At least this is what it's called in Estonia, although it's not really a soup. But what it is, is a childhood memory. My mother would never ever ever eat or even worse - make - leivasupp (one of the few things I don't understand about her), so you can imagine my immeasurable happiness when granny first taught me the trick. So HOLD ON - secret family recipe!
Oh who am I kidding, that's so easy anyone could make it!
I LOVE this dish. It's healthy, it's Estonian, it's really simple, it's fast, it's delicious. Yes, maybe I was very little myself, but I remember how granny used to have a HUGE bowl full of leivasupp when she made it and I mean HUGE. I usually make a small batch, it's a perfect way to use up rye bread. Sometimes I'm in the mood for fine-, sometimes for wholemeal rye bread. Seeds and nuts are quite compulsory ingredients for me, so I'll throw in a handful of them too if there's none in the bread already. This recipe should be taken as a guideline, as l always just throw the ingredients together.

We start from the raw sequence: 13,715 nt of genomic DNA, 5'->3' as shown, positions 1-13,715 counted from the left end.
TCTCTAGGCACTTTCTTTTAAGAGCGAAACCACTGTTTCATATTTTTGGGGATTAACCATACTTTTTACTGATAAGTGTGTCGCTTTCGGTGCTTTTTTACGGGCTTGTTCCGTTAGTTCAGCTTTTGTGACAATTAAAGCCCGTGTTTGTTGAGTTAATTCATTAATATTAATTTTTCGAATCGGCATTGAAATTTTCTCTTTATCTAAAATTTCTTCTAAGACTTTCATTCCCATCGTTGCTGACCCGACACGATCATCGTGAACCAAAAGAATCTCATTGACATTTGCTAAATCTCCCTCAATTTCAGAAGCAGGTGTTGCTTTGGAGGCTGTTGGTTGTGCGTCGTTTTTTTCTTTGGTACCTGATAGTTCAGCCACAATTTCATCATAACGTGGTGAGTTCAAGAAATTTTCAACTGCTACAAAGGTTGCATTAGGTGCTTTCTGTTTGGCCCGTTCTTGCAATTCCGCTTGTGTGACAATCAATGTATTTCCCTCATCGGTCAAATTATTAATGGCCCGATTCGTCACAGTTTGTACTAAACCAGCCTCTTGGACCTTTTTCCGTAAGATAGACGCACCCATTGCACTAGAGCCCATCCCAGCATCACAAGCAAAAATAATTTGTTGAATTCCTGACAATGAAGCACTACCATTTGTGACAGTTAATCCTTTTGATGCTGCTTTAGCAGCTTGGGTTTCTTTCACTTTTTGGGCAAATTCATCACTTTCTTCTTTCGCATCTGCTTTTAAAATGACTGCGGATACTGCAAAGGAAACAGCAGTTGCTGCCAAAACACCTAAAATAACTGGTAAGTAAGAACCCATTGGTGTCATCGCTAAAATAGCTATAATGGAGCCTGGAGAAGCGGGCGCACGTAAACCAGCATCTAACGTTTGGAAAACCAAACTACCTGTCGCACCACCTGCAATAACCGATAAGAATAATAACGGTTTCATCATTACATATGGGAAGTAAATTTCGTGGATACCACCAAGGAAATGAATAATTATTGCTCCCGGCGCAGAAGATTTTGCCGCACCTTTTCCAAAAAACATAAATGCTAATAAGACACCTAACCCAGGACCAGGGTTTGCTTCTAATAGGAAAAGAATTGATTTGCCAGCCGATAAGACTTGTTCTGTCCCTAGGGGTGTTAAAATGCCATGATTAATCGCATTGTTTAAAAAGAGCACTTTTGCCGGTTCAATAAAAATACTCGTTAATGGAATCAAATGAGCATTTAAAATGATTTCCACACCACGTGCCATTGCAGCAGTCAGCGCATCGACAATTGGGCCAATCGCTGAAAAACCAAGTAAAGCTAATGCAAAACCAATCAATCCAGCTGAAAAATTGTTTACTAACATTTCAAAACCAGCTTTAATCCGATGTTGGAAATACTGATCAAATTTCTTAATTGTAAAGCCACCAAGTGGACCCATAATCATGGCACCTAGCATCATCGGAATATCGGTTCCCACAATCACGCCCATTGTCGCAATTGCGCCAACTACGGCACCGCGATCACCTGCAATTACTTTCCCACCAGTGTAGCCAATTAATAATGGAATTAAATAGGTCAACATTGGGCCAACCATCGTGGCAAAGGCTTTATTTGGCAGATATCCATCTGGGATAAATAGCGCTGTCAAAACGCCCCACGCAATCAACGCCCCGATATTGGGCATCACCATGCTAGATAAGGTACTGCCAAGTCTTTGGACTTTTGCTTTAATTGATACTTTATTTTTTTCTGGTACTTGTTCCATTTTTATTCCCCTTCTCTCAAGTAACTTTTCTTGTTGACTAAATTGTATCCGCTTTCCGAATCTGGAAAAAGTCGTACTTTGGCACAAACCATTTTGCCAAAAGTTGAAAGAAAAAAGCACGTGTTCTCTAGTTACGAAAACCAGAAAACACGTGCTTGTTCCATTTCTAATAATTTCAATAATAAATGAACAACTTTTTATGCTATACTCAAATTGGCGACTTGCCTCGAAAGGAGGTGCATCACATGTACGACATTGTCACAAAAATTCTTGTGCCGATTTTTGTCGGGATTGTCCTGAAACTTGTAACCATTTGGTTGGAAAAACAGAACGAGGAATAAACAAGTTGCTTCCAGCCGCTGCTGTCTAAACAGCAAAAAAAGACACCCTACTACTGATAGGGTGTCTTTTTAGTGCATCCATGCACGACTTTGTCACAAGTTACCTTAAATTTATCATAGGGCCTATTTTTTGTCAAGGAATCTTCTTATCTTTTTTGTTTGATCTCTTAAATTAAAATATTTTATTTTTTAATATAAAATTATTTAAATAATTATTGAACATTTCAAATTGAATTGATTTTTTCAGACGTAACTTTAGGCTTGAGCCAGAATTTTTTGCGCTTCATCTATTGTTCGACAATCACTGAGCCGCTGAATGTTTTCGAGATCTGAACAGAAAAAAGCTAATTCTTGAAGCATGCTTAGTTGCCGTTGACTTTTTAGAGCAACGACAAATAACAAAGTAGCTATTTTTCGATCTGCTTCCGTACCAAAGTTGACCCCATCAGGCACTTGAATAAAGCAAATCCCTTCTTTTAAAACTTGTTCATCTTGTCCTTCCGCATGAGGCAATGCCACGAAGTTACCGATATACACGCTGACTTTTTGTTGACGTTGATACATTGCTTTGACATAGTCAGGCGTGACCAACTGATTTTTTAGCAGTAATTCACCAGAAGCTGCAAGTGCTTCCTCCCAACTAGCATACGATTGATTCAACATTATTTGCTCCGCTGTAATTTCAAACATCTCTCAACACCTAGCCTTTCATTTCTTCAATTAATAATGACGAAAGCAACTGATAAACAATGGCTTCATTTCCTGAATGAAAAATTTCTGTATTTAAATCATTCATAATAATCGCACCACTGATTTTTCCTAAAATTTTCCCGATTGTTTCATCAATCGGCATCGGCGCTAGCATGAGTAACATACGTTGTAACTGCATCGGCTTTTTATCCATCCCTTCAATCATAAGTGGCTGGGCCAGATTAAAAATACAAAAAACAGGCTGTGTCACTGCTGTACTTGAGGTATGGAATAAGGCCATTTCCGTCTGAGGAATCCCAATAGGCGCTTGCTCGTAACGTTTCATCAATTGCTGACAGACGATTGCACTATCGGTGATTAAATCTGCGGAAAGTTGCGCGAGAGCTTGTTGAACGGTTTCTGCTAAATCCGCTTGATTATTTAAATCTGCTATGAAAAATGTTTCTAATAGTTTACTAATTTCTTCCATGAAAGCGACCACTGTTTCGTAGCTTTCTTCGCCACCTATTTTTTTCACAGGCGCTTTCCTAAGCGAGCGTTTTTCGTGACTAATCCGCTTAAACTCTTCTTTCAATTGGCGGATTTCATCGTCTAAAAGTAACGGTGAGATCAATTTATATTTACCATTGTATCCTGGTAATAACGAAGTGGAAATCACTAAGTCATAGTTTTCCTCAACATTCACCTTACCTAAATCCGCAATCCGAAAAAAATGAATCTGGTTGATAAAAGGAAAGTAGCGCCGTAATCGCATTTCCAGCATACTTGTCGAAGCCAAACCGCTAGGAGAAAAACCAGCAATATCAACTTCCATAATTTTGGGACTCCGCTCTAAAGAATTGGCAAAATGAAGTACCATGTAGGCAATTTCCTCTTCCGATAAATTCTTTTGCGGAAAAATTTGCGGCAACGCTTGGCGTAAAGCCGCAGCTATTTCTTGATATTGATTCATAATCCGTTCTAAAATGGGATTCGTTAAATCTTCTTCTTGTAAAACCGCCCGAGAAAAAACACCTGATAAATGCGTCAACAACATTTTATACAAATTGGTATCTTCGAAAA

Leivasupp - a sweet rye bread dessert
150 g rye bread
3-4 dl water
1 tbsp semolina
3 tbsp sugar
nuts, seeds, raisins, dried fruit (optional)
milk, whipped cream or jam for serving
1. Let the bread soak in water for some time (It's very comfortable to soak it overnight and boil for breakfast) or start making the dessert right away. If you want to do it the fast way, just crumble the bread into water, add semolina and sugar (and raisins-seeds-nuts if you wish) and boil until almost smooth (it will take a little more than 10 minutes, but it will take even less time if you've soaked the bread)
2. Serve warm or cold, together with milk, jam or whipped cream.
The dessert will firm a bit when it's cooled down and that's the way I like it the most. Although the first serving for me is always warm, suppose I'm just lousy at waiting:) (as you can see from the picture too) .The pure taste of rye bread is what makes this dish so wonderful. I've tried adding cinnamon (which was nice) and I've tried adding vanilla (and I love vanilla in everything, but it ruined the taste for me in this dessert). I guess adding traditions to this dish is the component that really makes it work.